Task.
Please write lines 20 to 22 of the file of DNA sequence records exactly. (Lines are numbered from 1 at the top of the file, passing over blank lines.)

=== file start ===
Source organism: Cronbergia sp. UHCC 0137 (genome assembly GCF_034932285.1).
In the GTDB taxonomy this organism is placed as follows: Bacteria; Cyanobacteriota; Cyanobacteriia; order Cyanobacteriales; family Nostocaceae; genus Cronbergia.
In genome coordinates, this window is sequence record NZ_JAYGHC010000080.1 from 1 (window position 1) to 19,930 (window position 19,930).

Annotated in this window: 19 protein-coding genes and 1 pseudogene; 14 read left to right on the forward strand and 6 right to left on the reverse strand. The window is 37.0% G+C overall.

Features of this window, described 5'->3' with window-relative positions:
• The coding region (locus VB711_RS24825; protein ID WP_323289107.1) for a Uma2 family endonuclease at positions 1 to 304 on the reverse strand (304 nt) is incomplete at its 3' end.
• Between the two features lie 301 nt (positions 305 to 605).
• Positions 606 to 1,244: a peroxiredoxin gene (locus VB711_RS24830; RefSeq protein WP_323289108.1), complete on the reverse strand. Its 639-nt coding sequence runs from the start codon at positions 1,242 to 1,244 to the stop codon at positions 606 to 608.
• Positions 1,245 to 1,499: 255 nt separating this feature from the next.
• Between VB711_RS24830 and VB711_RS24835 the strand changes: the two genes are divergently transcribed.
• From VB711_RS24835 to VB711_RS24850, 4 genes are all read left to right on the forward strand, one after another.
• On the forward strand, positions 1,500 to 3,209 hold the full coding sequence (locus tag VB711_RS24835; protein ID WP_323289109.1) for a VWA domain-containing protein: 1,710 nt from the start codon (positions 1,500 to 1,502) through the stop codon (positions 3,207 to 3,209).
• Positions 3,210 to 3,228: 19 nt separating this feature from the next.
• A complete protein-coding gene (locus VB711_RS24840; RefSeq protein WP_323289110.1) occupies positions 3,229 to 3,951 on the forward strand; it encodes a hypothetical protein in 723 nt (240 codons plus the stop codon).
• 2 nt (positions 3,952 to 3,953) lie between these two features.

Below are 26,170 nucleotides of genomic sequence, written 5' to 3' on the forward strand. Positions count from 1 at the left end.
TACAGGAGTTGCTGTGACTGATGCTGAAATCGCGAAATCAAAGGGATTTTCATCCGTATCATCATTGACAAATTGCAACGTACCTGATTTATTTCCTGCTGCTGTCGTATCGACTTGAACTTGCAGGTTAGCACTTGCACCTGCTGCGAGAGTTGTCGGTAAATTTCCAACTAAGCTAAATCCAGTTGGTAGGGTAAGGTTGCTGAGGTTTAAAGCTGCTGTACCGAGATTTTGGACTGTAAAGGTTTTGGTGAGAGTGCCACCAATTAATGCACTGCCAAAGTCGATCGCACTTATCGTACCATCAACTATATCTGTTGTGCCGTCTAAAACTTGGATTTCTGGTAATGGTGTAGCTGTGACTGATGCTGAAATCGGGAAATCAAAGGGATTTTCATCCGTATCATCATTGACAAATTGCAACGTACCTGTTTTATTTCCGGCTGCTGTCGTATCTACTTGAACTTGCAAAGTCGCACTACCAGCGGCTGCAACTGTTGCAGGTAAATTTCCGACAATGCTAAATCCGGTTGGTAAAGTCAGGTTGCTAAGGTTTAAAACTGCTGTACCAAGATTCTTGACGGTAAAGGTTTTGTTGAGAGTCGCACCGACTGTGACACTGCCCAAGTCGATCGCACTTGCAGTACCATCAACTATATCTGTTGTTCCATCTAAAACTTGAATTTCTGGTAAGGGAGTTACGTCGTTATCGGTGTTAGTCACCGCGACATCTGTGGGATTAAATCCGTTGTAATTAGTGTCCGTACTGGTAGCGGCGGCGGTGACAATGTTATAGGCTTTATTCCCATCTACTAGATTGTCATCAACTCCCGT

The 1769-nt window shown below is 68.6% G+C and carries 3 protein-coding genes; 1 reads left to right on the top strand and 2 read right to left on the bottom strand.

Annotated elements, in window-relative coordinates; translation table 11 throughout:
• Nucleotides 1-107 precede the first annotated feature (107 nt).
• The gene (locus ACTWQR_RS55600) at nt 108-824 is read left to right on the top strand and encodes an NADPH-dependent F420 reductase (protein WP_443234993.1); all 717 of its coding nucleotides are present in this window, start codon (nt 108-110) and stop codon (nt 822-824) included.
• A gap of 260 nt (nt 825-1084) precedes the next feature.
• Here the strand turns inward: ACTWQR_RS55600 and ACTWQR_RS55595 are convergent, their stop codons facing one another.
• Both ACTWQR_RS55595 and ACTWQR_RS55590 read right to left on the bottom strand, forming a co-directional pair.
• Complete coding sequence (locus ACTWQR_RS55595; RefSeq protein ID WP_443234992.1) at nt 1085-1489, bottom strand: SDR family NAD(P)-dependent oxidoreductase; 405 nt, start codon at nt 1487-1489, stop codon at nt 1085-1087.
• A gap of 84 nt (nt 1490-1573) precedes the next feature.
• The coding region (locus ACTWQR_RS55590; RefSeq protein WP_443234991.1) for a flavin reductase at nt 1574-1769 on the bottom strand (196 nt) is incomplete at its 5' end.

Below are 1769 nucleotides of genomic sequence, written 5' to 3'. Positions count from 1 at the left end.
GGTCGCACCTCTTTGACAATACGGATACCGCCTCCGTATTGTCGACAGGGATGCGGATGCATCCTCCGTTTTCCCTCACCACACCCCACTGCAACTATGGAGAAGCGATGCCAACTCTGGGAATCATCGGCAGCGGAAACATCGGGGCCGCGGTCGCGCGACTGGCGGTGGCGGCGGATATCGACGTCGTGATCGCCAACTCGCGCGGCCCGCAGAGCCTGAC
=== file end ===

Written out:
• Nucleotides 1-107 precede the first annotated feature (107 nt).
• The gene (locus ACTWQR_RS55600) at nt 108-824 is read left to right on the top strand and encodes an NADPH-dependent F420 reductase (protein WP_443234993.1); all 717 of its coding nucleotides are present in this window, start codon (nt 108-110) and stop codon (nt 822-824) included.
• A gap of 260 nt (nt 825-1084) precedes the next feature.